As John Craighead, managing director of investor relations and business development for the Biotechnology Industry Organization, said during a recent conference, about two-thirds of the biotech initial public offerings (IPO) in 2000 were preclinical. Today however, even clinical-stage firms struggle to get public. With the exception of last week’s pricing by Clovis Oncology Inc., every biotech IPO this year has taken a haircut on price.
Small biotechs are not the only ones suffering. At an SEC forum on small company capital formation last week, John Coffee, Jr., of Columbia University Law School, presented data on how small IPOs have disappeared across all industries:
From 1991 to 1997, nearly 80 percent of U.S. IPOs were below the $50 million threshold. But, by 2000, their share had declined to 20 percent (or less) of all IPOs, and in 2009 and 2010, IPOs of under $50 million appear to have constituted only around 17 percent and 18 percent, respectively, of the number of all IPOs.
Why does that matter? According to Coffee:
Because some prominent high tech companies – Intel, Amgen, Oracle, Cisco, Starbucks and Yahoo – did IPOs of under $50 million, an understandable concern arises that the disappearance of small IPOs implies that the U.S. is today unable to provide equity finance to precisely the smaller companies that historically have fueled job creation.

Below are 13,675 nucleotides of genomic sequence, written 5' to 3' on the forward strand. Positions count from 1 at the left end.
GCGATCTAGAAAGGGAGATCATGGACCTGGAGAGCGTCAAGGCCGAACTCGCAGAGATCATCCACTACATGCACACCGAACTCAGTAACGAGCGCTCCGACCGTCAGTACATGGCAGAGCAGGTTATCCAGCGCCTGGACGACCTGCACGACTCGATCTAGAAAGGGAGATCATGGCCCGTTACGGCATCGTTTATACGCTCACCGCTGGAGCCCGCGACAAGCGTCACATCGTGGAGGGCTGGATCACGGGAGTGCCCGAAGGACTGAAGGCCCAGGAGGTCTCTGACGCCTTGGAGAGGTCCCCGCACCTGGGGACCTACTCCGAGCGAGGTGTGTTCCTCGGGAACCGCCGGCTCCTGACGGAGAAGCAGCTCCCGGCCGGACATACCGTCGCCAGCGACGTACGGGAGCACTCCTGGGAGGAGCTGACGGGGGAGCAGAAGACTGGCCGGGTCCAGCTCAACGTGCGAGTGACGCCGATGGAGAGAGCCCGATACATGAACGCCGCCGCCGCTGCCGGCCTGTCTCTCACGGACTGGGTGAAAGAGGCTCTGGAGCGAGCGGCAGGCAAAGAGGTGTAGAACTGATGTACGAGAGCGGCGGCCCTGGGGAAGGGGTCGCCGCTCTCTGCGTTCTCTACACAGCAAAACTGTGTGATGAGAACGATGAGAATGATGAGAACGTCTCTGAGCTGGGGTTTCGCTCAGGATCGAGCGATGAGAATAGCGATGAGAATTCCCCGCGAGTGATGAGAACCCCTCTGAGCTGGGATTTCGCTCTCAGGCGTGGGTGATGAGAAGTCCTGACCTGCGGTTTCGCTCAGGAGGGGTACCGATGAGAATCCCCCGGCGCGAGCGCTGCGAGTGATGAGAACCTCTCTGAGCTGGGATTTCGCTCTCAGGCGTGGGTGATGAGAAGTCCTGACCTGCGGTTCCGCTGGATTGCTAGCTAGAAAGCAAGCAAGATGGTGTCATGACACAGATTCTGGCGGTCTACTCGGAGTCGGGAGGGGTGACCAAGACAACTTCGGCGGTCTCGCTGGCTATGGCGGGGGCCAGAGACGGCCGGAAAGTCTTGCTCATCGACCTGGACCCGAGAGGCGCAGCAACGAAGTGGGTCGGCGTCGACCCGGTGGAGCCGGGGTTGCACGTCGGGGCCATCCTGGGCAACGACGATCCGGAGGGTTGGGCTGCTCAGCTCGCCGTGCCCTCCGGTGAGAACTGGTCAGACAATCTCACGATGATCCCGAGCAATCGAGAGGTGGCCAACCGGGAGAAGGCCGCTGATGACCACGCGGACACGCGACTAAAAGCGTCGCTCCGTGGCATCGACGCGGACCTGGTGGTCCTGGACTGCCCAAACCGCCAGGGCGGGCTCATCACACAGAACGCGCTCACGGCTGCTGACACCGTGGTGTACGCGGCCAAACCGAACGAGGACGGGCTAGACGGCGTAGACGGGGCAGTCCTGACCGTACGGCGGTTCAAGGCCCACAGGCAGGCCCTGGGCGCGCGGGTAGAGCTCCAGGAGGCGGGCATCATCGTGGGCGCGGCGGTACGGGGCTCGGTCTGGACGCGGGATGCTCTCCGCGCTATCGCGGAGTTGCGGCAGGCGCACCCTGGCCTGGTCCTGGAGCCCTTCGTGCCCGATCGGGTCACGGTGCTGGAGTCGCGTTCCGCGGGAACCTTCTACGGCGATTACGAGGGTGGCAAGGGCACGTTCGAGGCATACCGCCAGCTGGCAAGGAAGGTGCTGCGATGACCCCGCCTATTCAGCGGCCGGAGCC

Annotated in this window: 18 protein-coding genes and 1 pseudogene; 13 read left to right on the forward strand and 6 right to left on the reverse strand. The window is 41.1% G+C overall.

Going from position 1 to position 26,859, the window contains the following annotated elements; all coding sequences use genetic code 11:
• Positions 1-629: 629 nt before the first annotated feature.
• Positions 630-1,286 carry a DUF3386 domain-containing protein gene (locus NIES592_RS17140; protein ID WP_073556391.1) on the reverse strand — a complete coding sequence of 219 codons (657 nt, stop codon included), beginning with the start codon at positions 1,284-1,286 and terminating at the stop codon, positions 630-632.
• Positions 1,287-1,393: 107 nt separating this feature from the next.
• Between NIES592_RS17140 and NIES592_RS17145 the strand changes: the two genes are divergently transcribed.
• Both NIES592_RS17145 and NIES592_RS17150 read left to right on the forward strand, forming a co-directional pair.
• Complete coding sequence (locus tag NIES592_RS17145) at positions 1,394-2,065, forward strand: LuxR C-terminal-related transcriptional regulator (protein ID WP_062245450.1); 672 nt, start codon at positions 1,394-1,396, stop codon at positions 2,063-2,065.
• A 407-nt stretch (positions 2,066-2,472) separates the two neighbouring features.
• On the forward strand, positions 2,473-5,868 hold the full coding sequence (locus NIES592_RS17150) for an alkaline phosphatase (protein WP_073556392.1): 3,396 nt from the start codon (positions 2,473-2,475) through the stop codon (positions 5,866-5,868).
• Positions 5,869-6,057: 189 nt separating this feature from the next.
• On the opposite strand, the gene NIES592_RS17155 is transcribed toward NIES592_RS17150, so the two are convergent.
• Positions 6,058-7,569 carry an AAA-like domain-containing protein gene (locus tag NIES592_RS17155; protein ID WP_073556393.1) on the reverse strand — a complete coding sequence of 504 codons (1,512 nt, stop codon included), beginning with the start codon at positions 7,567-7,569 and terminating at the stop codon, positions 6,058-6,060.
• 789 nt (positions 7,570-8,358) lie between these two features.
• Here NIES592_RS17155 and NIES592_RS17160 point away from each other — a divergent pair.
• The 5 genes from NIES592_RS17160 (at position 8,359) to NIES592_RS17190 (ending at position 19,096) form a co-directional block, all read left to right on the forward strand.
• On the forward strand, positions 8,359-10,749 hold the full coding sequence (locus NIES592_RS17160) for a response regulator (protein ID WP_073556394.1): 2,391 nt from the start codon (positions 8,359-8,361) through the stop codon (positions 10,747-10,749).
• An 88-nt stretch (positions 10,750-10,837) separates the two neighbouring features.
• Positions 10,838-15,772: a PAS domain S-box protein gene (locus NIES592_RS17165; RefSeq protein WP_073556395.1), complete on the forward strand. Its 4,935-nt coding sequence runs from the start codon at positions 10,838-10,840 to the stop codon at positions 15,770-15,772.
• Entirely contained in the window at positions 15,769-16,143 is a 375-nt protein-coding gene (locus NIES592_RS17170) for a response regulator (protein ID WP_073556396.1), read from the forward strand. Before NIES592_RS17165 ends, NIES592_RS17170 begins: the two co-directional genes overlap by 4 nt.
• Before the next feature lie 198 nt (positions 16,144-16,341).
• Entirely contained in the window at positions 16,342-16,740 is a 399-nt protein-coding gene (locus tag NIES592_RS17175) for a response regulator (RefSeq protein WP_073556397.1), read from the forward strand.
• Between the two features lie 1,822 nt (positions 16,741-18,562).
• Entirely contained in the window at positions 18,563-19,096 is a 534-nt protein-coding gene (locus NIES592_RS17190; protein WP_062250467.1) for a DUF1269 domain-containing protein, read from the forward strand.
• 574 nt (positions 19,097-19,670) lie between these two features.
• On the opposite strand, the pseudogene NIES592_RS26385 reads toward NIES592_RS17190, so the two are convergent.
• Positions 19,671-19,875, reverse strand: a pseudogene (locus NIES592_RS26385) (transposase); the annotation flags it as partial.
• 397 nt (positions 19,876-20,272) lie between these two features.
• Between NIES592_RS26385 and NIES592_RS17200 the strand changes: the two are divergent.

Hence, as BioWorld Today reported last week, there’s been a flurry of congressional action aimed at opening up new fundraising avenues for small companies.
This week’s issue of BioWorld Insight takes a deep dive into H.R. 1070, the bill predicted to have the most immediate impact on biotech by raising the Regulation A exemption from $5 million to $50 million, essentially allowing private firms to raise money publicly and trade their shares over the counter without going through the pricey IPO process.
Coffee acknowledged that H.R. 1070 is “the best crafted of the pending bills,” but he (and others, as the BioWorld Insight article explores) question whether or not companies will use it, and whether or not there is sufficient buy-side demand to support broad use. The demand issue is also relevant to H.R. 2930, the crowdfunding bill – which BioWorld Insight will explore next week. Stay tuned!